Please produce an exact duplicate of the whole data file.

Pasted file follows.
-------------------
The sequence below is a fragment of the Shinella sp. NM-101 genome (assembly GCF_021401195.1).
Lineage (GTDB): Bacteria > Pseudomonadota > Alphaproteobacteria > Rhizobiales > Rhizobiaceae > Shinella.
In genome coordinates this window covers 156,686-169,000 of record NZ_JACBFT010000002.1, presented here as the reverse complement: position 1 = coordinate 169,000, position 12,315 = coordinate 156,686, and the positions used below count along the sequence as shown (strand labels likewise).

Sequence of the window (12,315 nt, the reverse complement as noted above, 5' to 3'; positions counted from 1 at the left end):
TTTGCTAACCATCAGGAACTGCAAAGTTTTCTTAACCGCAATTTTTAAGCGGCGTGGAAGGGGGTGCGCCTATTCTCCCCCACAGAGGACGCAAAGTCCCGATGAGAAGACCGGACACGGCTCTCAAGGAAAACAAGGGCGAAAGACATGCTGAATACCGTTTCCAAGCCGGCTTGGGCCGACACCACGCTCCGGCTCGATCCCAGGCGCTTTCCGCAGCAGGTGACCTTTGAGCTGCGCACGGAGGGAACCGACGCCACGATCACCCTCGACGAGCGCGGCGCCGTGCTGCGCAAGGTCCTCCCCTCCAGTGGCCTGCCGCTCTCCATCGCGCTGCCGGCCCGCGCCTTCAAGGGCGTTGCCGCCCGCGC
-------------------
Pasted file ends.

The sequence below is a fragment of the Shinella sp. NM-101 genome (assembly GCF_021401195.1).
Lineage (GTDB): Bacteria > Pseudomonadota > Alphaproteobacteria > Rhizobiales > Rhizobiaceae > Shinella.
In genome coordinates this window covers 156,686-169,000 of record NZ_JACBFT010000002.1, presented here as the reverse complement: position 1 = coordinate 169,000, position 12,315 = coordinate 156,686, and the positions used below count along the sequence as shown (strand labels likewise).

Sequence of the window (12,315 nt, the reverse complement as noted above, 5' to 3'; positions counted from 1 at the left end):
TTTGCTAACCATCAGGAACTGCAAAGTTTTCTTAACCGCAATTTTTAAGCGGCGTGGAAGGGGGTGCGCCTATTCTCCCCCACAGAGGACGCAAAGTCCCGATGAGAAGACCGGACACGGCTCTCAAGGAAAACAAGGGCGAAAGACATGCTGAATACCGTTTCCAAGCCGGCTTGGGCCGACACCACGCTCCGGCTCGATCCCAGGCGCTTTCCGCAGCAGGTGACCTTTGAGCTGCGCACGGAGGGAACCGACGCCACGATCACCCTCGACGAGCGCGGCGCCGTGCTGCGCAAGGTCCTCCCCTCCAGTGGCCTGCCGCTCTCCATCGCGCTGCCGGCCCGCGCCTTCAAGGGCGTTGCCGCCCGCGC